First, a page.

US Telecoms Networks Ordered To Remove Huawei Kit

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US telecoms regulator orders rural networks reliant on federal funding to rip out existing Huawei gear, begins proceedings against China Telecom

The US communications regulator has ordered some domestic telecommunications providers to remove equipment made by China’s Huawei, in the administration’s latest move against Chinese companies.

The FCC also began a proceeding aimed at removing China Telecom’s permit to operate in the United States.

The “rip and replace” order is aimed at the mostly smaller domestic carriers who rely on federal subsidies to offer service in rural areas.

The order includes reimbursements for the operators affected, although this funding must first be authorised by Congress.

Intelligent Spaces: Using Smart Cities

‘Rip and replace’

The reimbursement package is estimated to cost at least $1.6 billion (£1.2bn).

FCC chairman Ajit Pai, a Donald Trump apointee, said Huawei had links to the Chinese military and intelligence services and to the Communist Party at “every level of the company—all the way up to its founder”.

He said “independent entities” had found that Huawei equipment was “far less secure” than that of other companies, and that Huawei was subject to “sweeping” laws compelling the company’s cooperation with the Chinese intelligence services and forbidding the disclosure of that cooperation.

The FCC is to publish a list of the communications equipment and services that must be removed.

While Huawei derives a relatively small income from the US, the move is part of a broader campaign against the company by the US administration that has included moves aimed at cutting off its access to computer chips and microprocessor manufacturing technologies.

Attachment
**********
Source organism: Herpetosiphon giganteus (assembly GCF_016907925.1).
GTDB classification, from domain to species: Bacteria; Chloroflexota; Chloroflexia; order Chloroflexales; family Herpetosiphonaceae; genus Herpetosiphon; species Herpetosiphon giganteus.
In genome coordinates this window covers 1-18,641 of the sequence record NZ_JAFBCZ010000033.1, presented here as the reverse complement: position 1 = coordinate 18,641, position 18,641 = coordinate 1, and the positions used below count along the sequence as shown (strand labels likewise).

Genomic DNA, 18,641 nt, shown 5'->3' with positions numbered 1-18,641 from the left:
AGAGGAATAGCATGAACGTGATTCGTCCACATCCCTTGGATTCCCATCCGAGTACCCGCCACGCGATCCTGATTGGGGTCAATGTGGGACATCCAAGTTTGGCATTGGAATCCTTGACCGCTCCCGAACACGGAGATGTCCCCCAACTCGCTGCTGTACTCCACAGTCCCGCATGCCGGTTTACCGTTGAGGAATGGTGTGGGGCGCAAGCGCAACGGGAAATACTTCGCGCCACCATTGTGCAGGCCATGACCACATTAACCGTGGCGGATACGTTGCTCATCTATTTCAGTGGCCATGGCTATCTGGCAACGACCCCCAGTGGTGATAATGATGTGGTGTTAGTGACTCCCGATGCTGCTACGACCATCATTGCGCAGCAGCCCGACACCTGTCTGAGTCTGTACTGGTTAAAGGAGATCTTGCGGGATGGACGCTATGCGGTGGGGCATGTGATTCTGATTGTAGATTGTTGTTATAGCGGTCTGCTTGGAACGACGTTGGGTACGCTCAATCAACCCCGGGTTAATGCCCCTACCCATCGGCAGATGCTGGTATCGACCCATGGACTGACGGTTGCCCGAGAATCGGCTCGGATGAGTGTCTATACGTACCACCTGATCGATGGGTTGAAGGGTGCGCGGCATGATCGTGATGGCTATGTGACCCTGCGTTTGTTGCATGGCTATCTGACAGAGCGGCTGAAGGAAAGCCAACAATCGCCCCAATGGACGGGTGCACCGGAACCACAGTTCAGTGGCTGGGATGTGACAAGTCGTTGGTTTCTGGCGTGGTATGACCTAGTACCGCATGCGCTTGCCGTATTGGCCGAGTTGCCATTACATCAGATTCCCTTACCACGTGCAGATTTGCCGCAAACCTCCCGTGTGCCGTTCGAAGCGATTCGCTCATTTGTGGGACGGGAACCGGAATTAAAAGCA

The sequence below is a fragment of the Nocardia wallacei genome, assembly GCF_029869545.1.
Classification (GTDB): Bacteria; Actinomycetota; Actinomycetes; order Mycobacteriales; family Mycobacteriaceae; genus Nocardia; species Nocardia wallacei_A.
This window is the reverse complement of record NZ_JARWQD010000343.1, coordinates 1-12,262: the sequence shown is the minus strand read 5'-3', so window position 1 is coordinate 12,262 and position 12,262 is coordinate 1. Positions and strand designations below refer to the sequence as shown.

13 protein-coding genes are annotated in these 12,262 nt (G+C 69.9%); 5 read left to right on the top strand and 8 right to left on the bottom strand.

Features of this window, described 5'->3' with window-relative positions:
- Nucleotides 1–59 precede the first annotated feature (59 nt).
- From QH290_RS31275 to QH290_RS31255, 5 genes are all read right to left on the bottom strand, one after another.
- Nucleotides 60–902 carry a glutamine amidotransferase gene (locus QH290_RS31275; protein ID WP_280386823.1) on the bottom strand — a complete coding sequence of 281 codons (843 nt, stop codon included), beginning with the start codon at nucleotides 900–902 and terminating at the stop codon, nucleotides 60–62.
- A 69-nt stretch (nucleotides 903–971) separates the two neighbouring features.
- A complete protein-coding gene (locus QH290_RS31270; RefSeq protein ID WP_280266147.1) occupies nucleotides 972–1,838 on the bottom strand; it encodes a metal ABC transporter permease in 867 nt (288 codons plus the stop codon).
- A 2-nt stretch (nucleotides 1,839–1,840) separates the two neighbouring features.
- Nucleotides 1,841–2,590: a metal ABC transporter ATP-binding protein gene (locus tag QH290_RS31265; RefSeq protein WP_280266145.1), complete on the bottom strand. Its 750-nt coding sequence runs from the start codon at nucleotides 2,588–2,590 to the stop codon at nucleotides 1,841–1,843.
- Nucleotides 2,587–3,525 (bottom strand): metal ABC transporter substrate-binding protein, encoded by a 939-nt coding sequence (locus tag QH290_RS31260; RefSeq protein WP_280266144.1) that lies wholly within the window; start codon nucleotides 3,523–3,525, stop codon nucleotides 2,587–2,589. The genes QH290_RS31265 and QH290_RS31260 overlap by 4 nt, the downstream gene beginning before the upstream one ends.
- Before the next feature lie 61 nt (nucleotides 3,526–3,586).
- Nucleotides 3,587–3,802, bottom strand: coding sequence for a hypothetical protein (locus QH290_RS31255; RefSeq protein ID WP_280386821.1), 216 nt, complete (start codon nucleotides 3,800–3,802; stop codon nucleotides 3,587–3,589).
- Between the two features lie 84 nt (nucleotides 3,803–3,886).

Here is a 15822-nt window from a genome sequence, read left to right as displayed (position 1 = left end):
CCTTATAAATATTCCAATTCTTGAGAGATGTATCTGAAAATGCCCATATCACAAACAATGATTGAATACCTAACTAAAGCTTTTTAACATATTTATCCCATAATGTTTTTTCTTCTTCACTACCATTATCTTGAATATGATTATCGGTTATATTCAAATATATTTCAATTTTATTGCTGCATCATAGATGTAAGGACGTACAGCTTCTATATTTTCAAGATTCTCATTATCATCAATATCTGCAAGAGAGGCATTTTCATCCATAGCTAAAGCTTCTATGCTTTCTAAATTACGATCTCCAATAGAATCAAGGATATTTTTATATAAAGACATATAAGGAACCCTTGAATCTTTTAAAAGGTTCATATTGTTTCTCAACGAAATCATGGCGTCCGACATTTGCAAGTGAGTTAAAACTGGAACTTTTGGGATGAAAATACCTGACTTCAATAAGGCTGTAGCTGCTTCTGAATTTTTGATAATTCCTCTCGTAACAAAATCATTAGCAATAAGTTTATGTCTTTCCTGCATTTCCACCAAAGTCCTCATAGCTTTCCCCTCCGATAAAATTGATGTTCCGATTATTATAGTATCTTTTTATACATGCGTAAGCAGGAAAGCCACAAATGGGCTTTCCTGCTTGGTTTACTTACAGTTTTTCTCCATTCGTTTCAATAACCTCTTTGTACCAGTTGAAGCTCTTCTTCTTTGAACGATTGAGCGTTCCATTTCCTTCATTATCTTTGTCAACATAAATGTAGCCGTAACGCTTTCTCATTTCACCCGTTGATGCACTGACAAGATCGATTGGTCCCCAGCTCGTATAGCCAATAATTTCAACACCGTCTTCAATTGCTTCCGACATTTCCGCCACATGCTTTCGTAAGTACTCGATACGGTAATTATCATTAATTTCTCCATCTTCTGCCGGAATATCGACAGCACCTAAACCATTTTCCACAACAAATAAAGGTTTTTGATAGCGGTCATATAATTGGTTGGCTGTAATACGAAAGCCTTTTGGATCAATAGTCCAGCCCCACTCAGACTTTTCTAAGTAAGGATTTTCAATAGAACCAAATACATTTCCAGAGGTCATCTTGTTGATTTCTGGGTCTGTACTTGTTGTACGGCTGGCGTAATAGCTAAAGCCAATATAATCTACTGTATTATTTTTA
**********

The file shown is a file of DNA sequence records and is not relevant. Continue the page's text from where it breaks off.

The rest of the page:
‘Overreach’

The moves have had a severe effect on its smartphone handset business, leading Huawei to spin off its Honor budget smartphone brand earlier this year.

US pressure also contributed to a UK government order this year to remove Huawei equipment from the country’s telecoms networks.

Huawei denies posing a national security threat.

“This overreach puts US citizens at risk in the largely underserved rural areas – during a pandemic – when reliable communication is essential,” the company said.

The US and China are engaged in a broader trade war and Huawei’s UK director of communications, Ed Brewster told the BBC’s Newnight that the latest move was “about trade”.

The FCC also rejected a petition from Huawei asking it to reconsider its designation of the company as a national security threat, and began the process of revoking China Telecom’s authorisation to provide “domestic interstate and international telecommunications services”.

It asked the company’s US subsidiary in April to “show cause” why it should not terminate the authorisation, and said China Telecom had “failed to provide a satisfactory response”.

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